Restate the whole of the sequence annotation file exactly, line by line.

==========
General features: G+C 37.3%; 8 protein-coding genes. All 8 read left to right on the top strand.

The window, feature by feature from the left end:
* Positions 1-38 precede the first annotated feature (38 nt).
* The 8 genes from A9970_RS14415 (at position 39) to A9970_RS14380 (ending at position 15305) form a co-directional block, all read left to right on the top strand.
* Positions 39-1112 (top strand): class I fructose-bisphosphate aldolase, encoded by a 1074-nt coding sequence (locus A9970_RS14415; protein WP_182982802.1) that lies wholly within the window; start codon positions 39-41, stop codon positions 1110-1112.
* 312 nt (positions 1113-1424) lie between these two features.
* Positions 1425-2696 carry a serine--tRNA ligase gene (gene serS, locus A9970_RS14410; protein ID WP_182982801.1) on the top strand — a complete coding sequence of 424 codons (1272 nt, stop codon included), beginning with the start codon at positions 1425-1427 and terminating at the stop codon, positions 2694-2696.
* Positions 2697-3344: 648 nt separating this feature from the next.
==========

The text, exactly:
General features: G+C 37.3%; 8 protein-coding genes. All 8 read left to right on the top strand.

The window, feature by feature from the left end:
* Positions 1-38 precede the first annotated feature (38 nt).
* The 8 genes from A9970_RS14415 (at position 39) to A9970_RS14380 (ending at position 15305) form a co-directional block, all read left to right on the top strand.
* Positions 39-1112 (top strand): class I fructose-bisphosphate aldolase, encoded by a 1074-nt coding sequence (locus A9970_RS14415; protein WP_182982802.1) that lies wholly within the window; start codon positions 39-41, stop codon positions 1110-1112.
* 312 nt (positions 1113-1424) lie between these two features.
* Positions 1425-2696 carry a serine--tRNA ligase gene (gene serS, locus A9970_RS14410; protein ID WP_182982801.1) on the top strand — a complete coding sequence of 424 codons (1272 nt, stop codon included), beginning with the start codon at positions 1425-1427 and terminating at the stop codon, positions 2694-2696.
* Positions 2697-3344: 648 nt separating this feature from the next.